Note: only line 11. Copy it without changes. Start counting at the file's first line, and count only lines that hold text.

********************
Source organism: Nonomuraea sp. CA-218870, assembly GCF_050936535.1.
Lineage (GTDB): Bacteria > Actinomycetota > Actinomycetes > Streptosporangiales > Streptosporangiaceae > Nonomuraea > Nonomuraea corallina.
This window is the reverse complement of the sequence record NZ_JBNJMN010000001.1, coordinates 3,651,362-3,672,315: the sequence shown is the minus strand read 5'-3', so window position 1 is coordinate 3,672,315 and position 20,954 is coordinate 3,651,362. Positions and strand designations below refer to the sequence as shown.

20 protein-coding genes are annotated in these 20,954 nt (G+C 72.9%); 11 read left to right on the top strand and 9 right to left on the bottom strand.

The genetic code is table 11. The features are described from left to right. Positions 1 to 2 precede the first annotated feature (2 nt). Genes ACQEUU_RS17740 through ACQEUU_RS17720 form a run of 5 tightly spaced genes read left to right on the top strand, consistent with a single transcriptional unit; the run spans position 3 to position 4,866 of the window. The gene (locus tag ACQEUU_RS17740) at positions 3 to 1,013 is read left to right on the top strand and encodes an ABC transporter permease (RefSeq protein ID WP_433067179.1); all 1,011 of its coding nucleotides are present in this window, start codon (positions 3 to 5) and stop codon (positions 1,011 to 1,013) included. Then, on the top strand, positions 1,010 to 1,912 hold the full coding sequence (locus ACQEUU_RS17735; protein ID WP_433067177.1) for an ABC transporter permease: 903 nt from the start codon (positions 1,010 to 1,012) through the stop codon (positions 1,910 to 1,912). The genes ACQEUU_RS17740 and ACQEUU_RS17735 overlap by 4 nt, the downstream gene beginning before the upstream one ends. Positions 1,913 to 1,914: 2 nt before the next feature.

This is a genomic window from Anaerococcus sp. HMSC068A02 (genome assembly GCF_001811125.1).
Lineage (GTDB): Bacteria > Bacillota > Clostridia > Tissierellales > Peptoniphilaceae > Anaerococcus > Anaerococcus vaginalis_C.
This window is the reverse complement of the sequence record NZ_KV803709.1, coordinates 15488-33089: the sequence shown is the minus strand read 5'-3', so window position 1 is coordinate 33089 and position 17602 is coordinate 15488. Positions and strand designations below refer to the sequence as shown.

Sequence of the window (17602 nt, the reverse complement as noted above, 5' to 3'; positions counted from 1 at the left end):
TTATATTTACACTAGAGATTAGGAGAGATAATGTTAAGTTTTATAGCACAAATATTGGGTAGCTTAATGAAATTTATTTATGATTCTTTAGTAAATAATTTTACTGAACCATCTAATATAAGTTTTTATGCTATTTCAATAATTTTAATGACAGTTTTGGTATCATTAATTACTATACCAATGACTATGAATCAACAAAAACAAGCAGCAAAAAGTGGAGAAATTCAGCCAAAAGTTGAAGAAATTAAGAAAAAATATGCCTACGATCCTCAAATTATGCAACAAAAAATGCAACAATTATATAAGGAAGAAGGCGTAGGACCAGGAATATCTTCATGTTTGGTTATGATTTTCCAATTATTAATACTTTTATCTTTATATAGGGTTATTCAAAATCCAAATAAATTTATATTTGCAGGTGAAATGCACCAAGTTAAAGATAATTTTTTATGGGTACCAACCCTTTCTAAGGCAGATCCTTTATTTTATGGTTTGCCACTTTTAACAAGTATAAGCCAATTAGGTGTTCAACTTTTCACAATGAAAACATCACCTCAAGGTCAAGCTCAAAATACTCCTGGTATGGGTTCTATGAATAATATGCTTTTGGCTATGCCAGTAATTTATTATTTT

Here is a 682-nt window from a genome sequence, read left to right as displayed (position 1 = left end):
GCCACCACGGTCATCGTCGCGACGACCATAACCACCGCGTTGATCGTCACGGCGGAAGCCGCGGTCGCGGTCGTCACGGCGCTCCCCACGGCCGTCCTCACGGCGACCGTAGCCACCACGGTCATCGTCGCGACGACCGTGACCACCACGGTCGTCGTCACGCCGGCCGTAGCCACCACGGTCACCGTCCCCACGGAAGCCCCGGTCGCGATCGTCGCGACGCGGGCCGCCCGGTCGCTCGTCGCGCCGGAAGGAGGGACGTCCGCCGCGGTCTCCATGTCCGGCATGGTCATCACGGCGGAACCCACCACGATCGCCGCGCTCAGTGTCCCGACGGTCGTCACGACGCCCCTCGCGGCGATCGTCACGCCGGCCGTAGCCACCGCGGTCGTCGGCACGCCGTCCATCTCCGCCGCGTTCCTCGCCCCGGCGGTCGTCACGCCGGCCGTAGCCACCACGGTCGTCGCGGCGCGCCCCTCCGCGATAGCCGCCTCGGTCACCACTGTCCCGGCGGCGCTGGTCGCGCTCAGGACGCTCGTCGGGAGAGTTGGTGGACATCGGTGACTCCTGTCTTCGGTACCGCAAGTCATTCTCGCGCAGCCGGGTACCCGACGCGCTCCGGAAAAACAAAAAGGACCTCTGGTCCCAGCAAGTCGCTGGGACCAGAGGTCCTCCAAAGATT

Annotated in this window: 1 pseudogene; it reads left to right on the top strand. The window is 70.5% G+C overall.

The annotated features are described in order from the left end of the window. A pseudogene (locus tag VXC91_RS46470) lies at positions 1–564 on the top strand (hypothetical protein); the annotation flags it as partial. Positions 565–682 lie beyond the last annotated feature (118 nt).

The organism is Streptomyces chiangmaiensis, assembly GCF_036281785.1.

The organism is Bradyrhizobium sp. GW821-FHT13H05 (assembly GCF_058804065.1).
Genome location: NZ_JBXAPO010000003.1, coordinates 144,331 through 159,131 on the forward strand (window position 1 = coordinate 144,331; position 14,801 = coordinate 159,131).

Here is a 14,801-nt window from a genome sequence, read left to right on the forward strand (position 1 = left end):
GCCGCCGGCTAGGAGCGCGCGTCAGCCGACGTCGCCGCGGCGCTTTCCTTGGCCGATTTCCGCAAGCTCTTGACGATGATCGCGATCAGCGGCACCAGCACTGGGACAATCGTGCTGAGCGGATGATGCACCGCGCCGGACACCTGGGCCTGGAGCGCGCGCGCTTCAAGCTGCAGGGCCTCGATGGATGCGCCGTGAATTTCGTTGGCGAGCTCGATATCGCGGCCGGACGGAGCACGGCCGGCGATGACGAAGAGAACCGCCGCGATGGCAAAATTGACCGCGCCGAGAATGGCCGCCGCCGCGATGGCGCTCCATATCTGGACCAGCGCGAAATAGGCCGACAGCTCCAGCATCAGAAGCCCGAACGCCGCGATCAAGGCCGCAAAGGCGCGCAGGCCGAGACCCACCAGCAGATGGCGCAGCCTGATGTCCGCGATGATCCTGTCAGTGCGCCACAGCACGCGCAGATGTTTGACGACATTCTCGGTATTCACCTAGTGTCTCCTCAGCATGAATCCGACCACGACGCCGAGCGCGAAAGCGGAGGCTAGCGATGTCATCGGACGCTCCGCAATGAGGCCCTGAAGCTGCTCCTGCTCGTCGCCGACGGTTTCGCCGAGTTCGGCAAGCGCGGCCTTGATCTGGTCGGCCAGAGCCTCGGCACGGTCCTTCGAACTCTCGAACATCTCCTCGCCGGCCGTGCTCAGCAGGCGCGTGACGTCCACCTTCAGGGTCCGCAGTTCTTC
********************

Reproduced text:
Here is a 682-nt window from a genome sequence, read left to right as displayed (position 1 = left end):